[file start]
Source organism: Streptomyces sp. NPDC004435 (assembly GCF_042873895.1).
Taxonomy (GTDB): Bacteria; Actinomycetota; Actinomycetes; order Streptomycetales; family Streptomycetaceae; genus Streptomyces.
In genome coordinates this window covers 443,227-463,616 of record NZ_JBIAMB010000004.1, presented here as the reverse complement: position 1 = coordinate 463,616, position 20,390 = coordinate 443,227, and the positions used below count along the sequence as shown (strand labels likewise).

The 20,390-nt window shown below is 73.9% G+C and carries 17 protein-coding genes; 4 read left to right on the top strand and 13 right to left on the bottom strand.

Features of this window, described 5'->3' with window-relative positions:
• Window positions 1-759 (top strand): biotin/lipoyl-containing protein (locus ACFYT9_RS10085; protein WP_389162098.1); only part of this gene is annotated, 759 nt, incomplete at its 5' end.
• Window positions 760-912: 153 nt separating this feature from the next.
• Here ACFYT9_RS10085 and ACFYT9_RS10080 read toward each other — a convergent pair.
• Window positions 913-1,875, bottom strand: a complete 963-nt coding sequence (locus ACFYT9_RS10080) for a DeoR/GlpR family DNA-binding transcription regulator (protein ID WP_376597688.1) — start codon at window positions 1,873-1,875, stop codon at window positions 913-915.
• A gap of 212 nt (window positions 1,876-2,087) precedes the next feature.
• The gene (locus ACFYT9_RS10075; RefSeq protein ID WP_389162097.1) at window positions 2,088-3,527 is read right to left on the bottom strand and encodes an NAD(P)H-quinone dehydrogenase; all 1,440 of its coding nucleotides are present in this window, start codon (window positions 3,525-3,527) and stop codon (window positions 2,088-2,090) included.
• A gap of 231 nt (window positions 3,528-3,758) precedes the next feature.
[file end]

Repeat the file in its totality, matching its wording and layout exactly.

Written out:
Source organism: Streptomyces sp. NPDC004435 (assembly GCF_042873895.1).
Taxonomy (GTDB): Bacteria; Actinomycetota; Actinomycetes; order Streptomycetales; family Streptomycetaceae; genus Streptomyces.
In genome coordinates this window covers 443,227-463,616 of record NZ_JBIAMB010000004.1, presented here as the reverse complement: position 1 = coordinate 463,616, position 20,390 = coordinate 443,227, and the positions used below count along the sequence as shown (strand labels likewise).

The 20,390-nt window shown below is 73.9% G+C and carries 17 protein-coding genes; 4 read left to right on the top strand and 13 right to left on the bottom strand.

Features of this window, described 5'->3' with window-relative positions:
• Window positions 1-759 (top strand): biotin/lipoyl-containing protein (locus ACFYT9_RS10085; protein WP_389162098.1); only part of this gene is annotated, 759 nt, incomplete at its 5' end.
• Window positions 760-912: 153 nt separating this feature from the next.
• Here ACFYT9_RS10085 and ACFYT9_RS10080 read toward each other — a convergent pair.
• Window positions 913-1,875, bottom strand: a complete 963-nt coding sequence (locus ACFYT9_RS10080) for a DeoR/GlpR family DNA-binding transcription regulator (protein ID WP_376597688.1) — start codon at window positions 1,873-1,875, stop codon at window positions 913-915.
• A gap of 212 nt (window positions 1,876-2,087) precedes the next feature.
• The gene (locus ACFYT9_RS10075; RefSeq protein ID WP_389162097.1) at window positions 2,088-3,527 is read right to left on the bottom strand and encodes an NAD(P)H-quinone dehydrogenase; all 1,440 of its coding nucleotides are present in this window, start codon (window positions 3,525-3,527) and stop codon (window positions 2,088-2,090) included.
• A gap of 231 nt (window positions 3,528-3,758) precedes the next feature.